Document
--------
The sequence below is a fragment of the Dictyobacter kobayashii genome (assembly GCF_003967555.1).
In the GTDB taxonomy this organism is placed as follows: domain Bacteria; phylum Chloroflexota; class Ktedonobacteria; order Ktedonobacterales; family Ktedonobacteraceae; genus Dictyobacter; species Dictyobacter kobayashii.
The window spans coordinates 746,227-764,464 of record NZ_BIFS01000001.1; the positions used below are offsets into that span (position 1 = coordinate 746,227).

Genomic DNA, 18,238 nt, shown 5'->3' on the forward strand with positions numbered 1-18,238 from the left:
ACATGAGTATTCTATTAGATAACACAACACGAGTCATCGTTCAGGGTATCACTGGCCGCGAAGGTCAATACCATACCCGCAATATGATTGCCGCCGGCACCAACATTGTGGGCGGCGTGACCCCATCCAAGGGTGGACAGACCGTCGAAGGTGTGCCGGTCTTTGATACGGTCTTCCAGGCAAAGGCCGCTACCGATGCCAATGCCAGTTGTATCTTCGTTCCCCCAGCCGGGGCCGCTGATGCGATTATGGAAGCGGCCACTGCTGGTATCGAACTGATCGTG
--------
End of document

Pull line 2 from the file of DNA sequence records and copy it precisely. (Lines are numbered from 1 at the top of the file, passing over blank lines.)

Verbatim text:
In the GTDB taxonomy this organism is placed as follows: domain Bacteria; phylum Chloroflexota; class Ktedonobacteria; order Ktedonobacterales; family Ktedonobacteraceae; genus Dictyobacter; species Dictyobacter kobayashii.